A new stop was built in Tamworth Road during 2004/2005, principally to serve the new Centrale shopping development. However, to stop trams at the stop required extra running time, and there was precious little slack in the system. A revised service structure was planned using an additional tram and revised routeings to alleviate this problem, although in the meantime agreement was eventually reached to open the new stop using the old timetable from 10 December 2005.
The new timetable, which started on 23 July 2006, was also designed to address imbalances in loadings, with very heavy peak loadings into Wimbledon and relatively light loadings on the New Addington line. The Croydon - Wimbledon service was switched from Line 1 to Line 3, creating a New Addington - Wimbledon service every 7½ minutes, using 13 trams. The Beckenham Junction and Elmers End branches see all trams using the loop apart from early morning and evening depot journeys, with a shared allocation of 9 trams alternating between the two termini, changing route number on departure from East Croydon stop, at the start of the loop. Other than the increase in "peak" frequency to Wimbledon and the decrease to New Addington, there was no change to frequencies. Note that these timetables meant a total of 22 trams in service, compared with 21 prior to that – maintenance had to be tightened up.TfL takes over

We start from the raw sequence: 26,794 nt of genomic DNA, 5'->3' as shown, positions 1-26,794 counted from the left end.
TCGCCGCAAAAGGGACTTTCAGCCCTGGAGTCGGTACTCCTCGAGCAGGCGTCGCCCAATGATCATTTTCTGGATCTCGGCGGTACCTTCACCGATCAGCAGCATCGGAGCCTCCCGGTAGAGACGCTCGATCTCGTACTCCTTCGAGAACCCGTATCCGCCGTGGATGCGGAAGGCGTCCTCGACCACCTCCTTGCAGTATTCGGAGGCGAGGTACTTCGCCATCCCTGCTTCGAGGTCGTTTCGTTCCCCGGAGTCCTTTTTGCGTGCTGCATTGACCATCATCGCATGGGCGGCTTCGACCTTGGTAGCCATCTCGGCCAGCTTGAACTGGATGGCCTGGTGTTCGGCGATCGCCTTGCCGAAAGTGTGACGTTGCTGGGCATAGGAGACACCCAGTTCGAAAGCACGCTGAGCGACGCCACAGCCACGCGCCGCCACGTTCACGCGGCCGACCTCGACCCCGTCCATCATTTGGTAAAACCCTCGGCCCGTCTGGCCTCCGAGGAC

In spring 2008 it was announced that TfL had agreed to purchase TCL from its owning consortium – not to be confused with TOL, which is still owned by First, and is responsible for day-to-day running. Improvements were promised, and sure enough the long overdue increase in the evening and Sunday frequency on lines 1 and 2 from 2 to 4 trams per hour was implemented from Sunday 20 July 2008. The need for this improvement has been obvious almost from the system's opening, but nothing happened, TCL blaming TfL for refusing to pay and TfL blaming the PFI contract for making such changes "difficult!" Needless to say, TCL coming under TfL ownership solved that problem.
A serious accident in Croydon Town Centre, involving a runaway bus, resulted in one tram having to be returned to Austria for major repairs. As a result, it was not possible to provide 22 trams for service, and a temporary timetable was therefore implemented from 10 October 2008, with the "peak" service on lines 1 and 2 reduced to every 12 minutes using 8 trams rather than 9. One side benefit was that it allowed a completely regular service on the joint section of lines 1 & 2 for the first time ever. This timetable worked so well that the reduced frequency was made permanent. The only problem was in the morning peak where there was insufficient capacity, so after the damaged tram was repaired it was put back into the morning peak service on the 1/2 from 14 December 2009, restoring the 10 minute frequency until approximately 0930.Major track works – summer 2009